From Bulbapedia, the community-driven Pokémon encyclopedia.
Cheating is a method of playing the Pokémon games which gives the player advantages that would not be available through normal gameplay. Cheating can be used to duplicate rare and valuable items and to obtain certain Legendary Pokémon which would not be available until a Nintendo event otherwise.
Methods of cheating
- Main article: Glitch
While many glitches have no real in-game utility, it is possible to use some of them as a benefit for the player. The most well known examples of such thing are the Mew glitch and Tweaking, used in order to catch Mew and to catch Darkrai or Shaymin, respectively.
- Main article: Pseudorandom number generation in Pokémon → RNG abuse
pRNG manipulation (commonly dubbed RNG abuse) is a controversial topic amongst the Pokémon fandom. As a result of random number generators not being truly random, the numbers generated can be predicted. This allows users to, after calculating them, aim for specific traits, such as capturing Pokémon with multiple 31s for its Individual values, with a specific Nature, or shiny ones. While there is no interference with the game's coding from any external sources (indeed, the results obtained during pRNG manipulation can be obtained completely randomly), many see pRNG manipulation as a form of cheating, due to the resultant Pokémon being very difficult to obtain otherwise.
The appearance of a wild Bulbasaur
, something that can only happen with the use of cheating devices
Some players will use devices such as Action Replay to affect the execution of the game and easily obtain things they would otherwise need to work for. With cheating devices, players can simply alter the game's code to give them many other valuable Pokémon, making the hunt for shiny Pokémon and those with optimal IVs and Natures incredibly easy.
Cheating devices are commonly used to get Pokémon or items which are otherwise only obtainable through a Nintendo promotional events, if at all. Commonly, in Generation II and III, this means using the device to gain a special item to catch a Pokémon, such as the GS Ball or Old Sea Map.
A wild F-00
, an example of using a wild Pokémon modifier code. Notice the error that causes "-" to be replaced by "?" on the name
A cheat that may be considered one of the most useful, the "Wild Pokémon Modifier" code is used to make any Pokémon of choice appear in any location, readily available for capture to build a collection of an unlimited amount of desired Pokémon easily with little to no negative effects to the save file. The wild Pokémon modifier code can also be used to make Pokéstar Studios opponents appear in Pokémon Black and White Versions 2, although as the game will attempt to bring up a nonexistent Pokédex entry upon capture, the game will freeze.
An updated version of the modifier allows the player to set level and Nature. The cheat also makes EV-training much easier, by allowing Pokémon that give those EVs to be readily available.
In Pokémon Diamond and Pearl, a code which has been come to be known as the "walk anywhere code" allows cheaters access to any remote location by simply walking from one map location to another, sometimes passing through the Mystery Zone. This code also enables users to catch the Pokémon Shaymin and Darkrai.
Using the downloadable program, Pokésav, in conjunction with an Action Replay DS or ROM cartridges such as the R4, allows one to literally make their own Pokémon from scratch.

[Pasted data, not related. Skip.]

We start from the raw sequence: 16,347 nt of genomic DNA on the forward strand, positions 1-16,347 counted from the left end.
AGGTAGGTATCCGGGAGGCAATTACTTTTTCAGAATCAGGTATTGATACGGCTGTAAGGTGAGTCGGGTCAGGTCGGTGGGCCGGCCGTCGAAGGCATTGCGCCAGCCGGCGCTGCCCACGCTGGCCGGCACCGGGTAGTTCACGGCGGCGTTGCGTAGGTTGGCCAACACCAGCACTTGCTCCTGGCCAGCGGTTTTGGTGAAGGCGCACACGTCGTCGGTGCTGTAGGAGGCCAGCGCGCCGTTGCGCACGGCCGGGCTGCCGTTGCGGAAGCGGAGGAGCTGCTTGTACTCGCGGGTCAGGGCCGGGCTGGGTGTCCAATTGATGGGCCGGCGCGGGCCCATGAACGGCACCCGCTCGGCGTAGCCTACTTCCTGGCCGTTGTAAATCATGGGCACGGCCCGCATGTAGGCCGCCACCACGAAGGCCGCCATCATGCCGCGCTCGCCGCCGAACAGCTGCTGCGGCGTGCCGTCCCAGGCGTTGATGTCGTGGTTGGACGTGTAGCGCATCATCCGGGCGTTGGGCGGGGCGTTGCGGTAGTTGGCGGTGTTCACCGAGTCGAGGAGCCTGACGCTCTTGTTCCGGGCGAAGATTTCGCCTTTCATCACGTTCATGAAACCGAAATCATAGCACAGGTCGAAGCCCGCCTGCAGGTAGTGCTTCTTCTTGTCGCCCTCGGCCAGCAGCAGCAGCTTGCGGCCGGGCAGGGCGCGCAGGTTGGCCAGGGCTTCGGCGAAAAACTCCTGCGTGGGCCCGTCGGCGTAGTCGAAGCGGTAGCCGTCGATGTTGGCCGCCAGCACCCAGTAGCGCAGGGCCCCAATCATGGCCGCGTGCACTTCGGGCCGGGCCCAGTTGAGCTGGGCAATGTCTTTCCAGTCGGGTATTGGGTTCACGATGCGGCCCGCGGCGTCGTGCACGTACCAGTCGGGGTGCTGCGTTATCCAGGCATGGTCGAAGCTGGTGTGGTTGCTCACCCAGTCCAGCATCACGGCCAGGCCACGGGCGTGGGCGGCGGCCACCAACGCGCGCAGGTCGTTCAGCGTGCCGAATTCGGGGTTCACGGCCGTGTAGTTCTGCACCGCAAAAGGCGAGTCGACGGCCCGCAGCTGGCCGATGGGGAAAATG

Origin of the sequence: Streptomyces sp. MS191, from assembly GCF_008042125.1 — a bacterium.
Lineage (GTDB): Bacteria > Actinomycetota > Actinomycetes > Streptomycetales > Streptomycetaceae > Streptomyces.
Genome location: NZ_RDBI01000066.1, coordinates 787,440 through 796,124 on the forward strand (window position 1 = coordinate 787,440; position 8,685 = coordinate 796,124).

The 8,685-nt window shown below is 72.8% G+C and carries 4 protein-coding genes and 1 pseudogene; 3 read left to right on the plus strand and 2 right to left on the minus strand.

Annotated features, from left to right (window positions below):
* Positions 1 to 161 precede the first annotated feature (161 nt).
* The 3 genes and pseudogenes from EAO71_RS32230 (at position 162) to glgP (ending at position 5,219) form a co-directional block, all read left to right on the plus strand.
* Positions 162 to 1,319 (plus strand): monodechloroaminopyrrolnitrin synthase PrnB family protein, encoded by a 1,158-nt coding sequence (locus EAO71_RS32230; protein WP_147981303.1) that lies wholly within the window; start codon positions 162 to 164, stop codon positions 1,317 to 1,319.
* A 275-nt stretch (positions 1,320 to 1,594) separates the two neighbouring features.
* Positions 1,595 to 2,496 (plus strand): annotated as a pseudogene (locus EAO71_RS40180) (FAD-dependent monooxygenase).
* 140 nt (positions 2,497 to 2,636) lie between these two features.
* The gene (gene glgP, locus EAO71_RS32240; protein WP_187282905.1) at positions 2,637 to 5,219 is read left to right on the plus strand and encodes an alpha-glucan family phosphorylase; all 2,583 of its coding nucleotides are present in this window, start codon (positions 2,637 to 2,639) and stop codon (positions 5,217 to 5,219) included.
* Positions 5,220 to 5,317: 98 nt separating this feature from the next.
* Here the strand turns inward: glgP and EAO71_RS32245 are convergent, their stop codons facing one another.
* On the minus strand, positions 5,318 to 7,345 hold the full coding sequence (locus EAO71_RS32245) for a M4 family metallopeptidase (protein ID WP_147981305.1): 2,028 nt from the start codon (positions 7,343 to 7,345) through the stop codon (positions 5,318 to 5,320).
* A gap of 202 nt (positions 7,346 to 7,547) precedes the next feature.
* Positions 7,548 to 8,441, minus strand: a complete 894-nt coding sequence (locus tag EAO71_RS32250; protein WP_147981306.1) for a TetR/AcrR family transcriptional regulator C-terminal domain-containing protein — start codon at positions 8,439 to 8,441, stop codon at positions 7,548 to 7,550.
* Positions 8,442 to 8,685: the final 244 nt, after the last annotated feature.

However, not all players will use cheating devices to make the game easier. In some cases, cheating devices can be used to make the game harder, such as the case where a player would use a code to trigger a battle with Professor Oak.
The primary complaint against cheating methods is that it takes no particular ability to exploit a glitch or enter a cheat code, and thus detracts from the point and spirit of the game, making it less enjoyable. While this is a subjective matter, it is the primary cause of cheating offending most players.
Another more practical argument against cheating is that glitches and cheat codes often hurt the stability of the game. Many players have lost their Pokémon or save files while trying to exploit their game. On occasion, entire parties of Pokémon have been overwritten because of a destabilized glitch.
Some will justify using cheating devices to get Pokémon when they cannot attend Nintendo promotional events, the only legitimate way to obtain some Pokémon. It can also be at times the only way to acquire a certain item, such as the Lock Capsule, which in Pokémon Black and White contains TM95 (Snarl); or the GS Ball, which can be used to encounter Celebi. It is a matter of opinion whether or not this is a valid excuse for cheating.
To combat cheating, Pokémon FireRed and LeafGreen have two measures to prevent cheating. Firstly, Mew and Deoxys were given special programming that prevents them from obeying the player if they were obtained illegitimately. However, this countermeasure fails if the player uses cheats to get to Faraway Island or Birth Island, and then catches the Pokémon in a somewhat legitimate manner. The countermeasure is negated if the Pokémon is caught in FireRed or LeafGreen and is then transferred to a Generation IV game. Secondly, special programming called DMA (dynamic memory allocation) is used in Generation III, and causes the data targeted by cheating devices to dynamically move around. However, this can be avoided by using codes to disable the DMA. Such codes are often referred to as "Master Codes".